Police do strip search on the side of the road for drugs
As you might be aware, there are Milwaukee cops who have committed illegal and unconstitutional cavity searches on the streets of Milwaukee. All in the name of the War on Drugs, of course. Well, this isn't much of a surprise, there are police doing this in other parts of the U.S. A male Texas state trooper, David Farrell, pulled over Angel and Ashley Dobbs, an aunt and niece.
Farrell pulled them over because he stated they threw cigarette butts from their car. He claimed he smelled marijuana in the car. After doing a search of the car he radioed for Trooper Kelley Helleson, a female trooper who performed an anal/vagina cavity of the two Dobbs. Supposedly they were hiding marijuana in that part of their body. This was done on the side of the road. There are so many things wrong with this. First of all, this cop might have lied about smelling marijuana, especially considering none was found.
Two, while it is very questionable should police have the ability to search a car based on an allegedly smelling marijuana, it is unquestionable that does not give the ability to perform the kind of search that Helleson did. There was no medical professional who did the search, it was did in public, they weren't under arrest, there was no warrant or order by a judge. Sheesh, did these cops even take a class on Constitutional law at the Police Academy? Now, to other abuses of police authority.
Undercover police often engage in a practice of targeting some protestor for some reason (such as during the Occupy protests) and instead of making an arrest at the scene, jumping out of a car or a crowd and quickly dragging him or her away, with barely any badge shown. Sometimes, a badge isn't even shown. This also goes on in Great Britain, which has even greater civil rights abuses then in the U.S. Now, how do we know as citizens that the person doing the dragging is even a cop in these circumstances? There shouldn't be scenes out of Chile's Pinochet where political opponents were commonly dragged off in broad daylight.
In this last case, a 17 year old girl is stopped by police. They demand identification out of her. She writes:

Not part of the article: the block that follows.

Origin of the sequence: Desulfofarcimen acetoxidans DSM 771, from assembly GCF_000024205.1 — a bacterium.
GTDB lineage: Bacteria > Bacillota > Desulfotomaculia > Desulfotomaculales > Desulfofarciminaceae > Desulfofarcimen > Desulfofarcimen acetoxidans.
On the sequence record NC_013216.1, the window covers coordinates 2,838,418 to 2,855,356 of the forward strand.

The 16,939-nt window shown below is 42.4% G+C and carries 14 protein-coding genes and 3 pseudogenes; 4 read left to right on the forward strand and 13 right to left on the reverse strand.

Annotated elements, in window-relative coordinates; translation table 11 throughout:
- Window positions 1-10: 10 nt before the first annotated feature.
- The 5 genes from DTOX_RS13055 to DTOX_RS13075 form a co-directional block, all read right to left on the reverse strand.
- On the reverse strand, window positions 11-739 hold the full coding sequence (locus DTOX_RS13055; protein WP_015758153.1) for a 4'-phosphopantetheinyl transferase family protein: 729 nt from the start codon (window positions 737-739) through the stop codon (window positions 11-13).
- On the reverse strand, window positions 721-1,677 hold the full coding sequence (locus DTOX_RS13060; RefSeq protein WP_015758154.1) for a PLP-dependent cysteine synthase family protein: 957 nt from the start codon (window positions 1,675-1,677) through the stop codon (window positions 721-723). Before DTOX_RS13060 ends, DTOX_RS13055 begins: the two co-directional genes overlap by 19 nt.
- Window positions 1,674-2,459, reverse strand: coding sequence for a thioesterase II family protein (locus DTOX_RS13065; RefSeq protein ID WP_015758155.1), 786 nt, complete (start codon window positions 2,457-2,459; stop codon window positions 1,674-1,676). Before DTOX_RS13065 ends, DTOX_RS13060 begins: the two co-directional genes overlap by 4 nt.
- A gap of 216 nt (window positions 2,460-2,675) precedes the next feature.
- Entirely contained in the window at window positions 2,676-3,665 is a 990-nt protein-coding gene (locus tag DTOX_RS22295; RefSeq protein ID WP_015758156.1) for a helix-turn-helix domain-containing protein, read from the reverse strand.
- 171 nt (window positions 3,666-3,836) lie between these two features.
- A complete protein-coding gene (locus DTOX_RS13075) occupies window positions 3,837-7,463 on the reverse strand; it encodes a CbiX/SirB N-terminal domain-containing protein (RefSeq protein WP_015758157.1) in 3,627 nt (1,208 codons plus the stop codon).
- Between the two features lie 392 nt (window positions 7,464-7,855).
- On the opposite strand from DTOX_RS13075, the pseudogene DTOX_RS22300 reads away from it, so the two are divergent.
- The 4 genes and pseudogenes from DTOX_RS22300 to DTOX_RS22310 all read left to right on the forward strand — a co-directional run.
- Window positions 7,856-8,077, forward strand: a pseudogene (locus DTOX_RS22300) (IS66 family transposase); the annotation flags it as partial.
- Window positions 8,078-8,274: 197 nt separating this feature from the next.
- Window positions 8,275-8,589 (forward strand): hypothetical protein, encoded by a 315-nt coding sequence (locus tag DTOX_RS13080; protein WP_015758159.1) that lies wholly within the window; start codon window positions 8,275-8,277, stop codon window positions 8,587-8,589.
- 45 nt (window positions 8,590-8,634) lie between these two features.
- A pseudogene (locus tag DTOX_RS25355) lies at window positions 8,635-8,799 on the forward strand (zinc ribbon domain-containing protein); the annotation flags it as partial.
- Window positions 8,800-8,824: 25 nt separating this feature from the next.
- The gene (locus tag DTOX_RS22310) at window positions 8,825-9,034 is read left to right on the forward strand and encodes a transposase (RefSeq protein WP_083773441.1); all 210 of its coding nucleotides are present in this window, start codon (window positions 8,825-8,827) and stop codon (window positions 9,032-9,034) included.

" I said that I felt I didn’t need to give my name because I hadn’t done anything wrong. They insisted I had to give them my name but wouldn’t give me a valid reason as to why, it was simply because, “they said so.” I refused calmly and said I didn’t consent to their prima facie code of law and that I would like to continue walking unencumbered. The male officer said to put my hands behind my back and put me in handcuffs, then took me to the police station downtown."
The judge later lectures the girl that she had to give her name. This though assumes that the girl knows they had a reasonable suspicion to stop her, that being the case of a missing runaway. The question is, why didn't police just say they had a missing runaway?
What is so hard about that? She knew she had a 4th Amendment right against having to produce I.D. unless there was a reasonable suspicion of some sort of crime. Well, the police didn't even bother to inform her of their suspicions and legally, the courts haven't required police to state the reason for a detention/demand to produce I.D.
So, you as a citizen can be arrested if you don't believe the police have reasonable suspicion and you ask why you are being detained or having to produce I.D. Now, you can ask if you are being detained and on this issue they have to give an answer. They can't arrest, or at least in theory they can't, someone for leaving when they stated they weren't being detained.
So, police can arrest you depending on the circumstances, you might spend 72 hours in a jail awaiting to see what the charges against you are in fact. That's a pretty long time for the government to hold someone without a charge. It in fact, makes a mockery of our system of justice and liberty.